Tra la la. Can’t you hear the joy in my voice? I have a beautiful singing voice. It’s true: perfect pitch, impeccable timing, and never too much vibrato. I would have moved to New York and starred in musicals on Broadway, but I didn’t want to drive a U-haul™ all that way.
[I fibbed. That entire previous paragraph was a blatant lie. I don’t sing; I play the piano. And I’m not a prodigy; I’m marginal at best.]
Nevertheless, for brilliant musical minds like myself, Christmas is the most miserable time of the year. Since Thanksgiving, my weeks have been booked to the brim with song practices and rehearsals, and I’m getting used to having no free time whatsoever.
I’m getting used to it, but I’m not happy about it. In fact, I can’t remember the last time I felt cheerful about anything Christmas. I’ve already decided I will never teach my kids about Santa. Poor Kyle and I are not exchanging gifts. Forget the figgy pudding—I’m having Chinese takeout.
Not only do I not feel the Christmas spirit…I’m beginning to loathe it.
Oh, sure, I think it’s fine to have a time to honour Jesus Christ more than usual, but that’s the only thing that hasn’t bothered me so far this season. I am sick of everything else: the carols, the colours, the baking, the spending, the wrapping, the twinkle lights, the *sob* inspirational stories, and—oh yeah—this:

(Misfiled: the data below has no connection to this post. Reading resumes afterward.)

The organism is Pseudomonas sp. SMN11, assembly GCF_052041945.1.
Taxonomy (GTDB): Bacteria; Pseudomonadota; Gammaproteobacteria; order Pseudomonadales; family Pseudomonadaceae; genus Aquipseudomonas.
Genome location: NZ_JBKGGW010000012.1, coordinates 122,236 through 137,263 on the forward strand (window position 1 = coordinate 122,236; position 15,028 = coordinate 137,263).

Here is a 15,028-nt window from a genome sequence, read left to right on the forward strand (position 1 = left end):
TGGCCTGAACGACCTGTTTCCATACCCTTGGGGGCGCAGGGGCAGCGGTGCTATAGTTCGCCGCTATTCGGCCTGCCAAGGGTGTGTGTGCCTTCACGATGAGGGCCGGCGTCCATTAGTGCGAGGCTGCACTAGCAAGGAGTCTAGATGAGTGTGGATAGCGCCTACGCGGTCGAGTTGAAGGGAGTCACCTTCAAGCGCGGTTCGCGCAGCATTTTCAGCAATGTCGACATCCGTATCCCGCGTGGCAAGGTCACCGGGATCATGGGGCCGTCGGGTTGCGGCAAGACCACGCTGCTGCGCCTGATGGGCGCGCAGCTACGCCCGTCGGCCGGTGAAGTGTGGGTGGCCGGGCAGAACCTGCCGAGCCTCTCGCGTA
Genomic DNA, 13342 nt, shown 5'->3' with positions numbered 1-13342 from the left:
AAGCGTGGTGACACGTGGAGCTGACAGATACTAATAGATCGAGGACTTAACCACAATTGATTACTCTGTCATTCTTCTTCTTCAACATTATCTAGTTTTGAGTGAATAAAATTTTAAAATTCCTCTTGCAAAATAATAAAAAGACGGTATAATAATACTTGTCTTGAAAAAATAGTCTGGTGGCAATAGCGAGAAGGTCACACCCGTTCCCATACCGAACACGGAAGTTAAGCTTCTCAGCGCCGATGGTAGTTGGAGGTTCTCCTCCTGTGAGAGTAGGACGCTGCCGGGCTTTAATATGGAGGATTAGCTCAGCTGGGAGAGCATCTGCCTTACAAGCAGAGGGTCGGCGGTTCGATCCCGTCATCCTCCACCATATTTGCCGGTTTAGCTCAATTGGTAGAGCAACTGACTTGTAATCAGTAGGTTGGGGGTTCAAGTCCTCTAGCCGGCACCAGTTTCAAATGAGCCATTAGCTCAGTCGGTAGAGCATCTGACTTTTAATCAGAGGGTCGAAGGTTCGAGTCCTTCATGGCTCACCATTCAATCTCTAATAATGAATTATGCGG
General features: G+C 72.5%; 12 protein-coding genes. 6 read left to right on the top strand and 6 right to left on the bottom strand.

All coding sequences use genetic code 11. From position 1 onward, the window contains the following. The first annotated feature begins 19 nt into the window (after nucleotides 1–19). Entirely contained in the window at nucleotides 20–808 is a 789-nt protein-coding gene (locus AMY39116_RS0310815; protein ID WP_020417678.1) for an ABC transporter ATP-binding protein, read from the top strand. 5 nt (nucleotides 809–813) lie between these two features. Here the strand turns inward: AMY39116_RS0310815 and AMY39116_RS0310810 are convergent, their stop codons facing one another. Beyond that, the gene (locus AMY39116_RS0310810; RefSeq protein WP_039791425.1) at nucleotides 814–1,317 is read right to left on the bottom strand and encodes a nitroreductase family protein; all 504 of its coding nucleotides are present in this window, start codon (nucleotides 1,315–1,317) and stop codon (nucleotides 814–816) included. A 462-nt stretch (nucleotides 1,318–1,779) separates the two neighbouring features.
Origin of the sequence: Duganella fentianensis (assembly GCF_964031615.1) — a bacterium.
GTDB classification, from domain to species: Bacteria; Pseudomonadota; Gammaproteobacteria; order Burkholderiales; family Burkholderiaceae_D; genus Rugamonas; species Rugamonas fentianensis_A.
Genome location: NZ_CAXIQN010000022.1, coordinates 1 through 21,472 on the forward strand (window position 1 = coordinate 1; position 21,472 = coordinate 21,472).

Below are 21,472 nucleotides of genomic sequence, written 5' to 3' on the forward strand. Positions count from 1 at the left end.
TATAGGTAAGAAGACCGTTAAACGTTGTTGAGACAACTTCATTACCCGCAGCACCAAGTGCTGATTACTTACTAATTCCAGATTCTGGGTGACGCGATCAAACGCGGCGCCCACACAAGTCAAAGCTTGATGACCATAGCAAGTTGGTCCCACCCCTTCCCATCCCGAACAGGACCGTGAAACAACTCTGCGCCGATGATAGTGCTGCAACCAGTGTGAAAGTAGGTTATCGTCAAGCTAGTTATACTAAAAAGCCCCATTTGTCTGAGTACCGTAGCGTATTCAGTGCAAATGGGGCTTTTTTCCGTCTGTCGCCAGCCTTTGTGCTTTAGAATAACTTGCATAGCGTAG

Those temperatures are in Fahrenheit (a word I am learning to spell with sudden speed, on account of typing it in every email I send to my relatives in Arizona, who have never heard of sub-freezing anything). I mean, no offense, Poor Kyle’s family, but you guys are nuts. For living here. In this cold cold nether-region. (What is a nether-region? I’m not sure, but it sounded good…)
It’s so cold here, I’ve stopped locking Tamra Camry’s doors because the locking mechanism freezes and it becomes nigh on impossible to get her unlocked again.
It’s so cold, I bend over and breath steam on the the toilet seat before I sit down in the morning, to alleviate the sudden jolting chill.
It’s so cold on these Canadian plains, I can’t breathe through my nose because my nasal hairs freeze instantly [and you haven’t felt cold until you’ve felt your nose hairs freeze and then splinter off]. But I can’t breathe through my mouth, either, because the frigid air gives me an on-the-spot case of the whooping cough, and my two poor little desert-bred lungs stop functioning—they go into shock from the cold, and simply fail me. So any time I need to leave the house or the car, I can only go as far as I can hold my breath. Otherwise I die.
Here’s the picture I’m sending out with my Christmas cards this year:
So yeah. Merry Christmas, I guess.
And if I smile when I tell you that, you can be sure I’m faking it.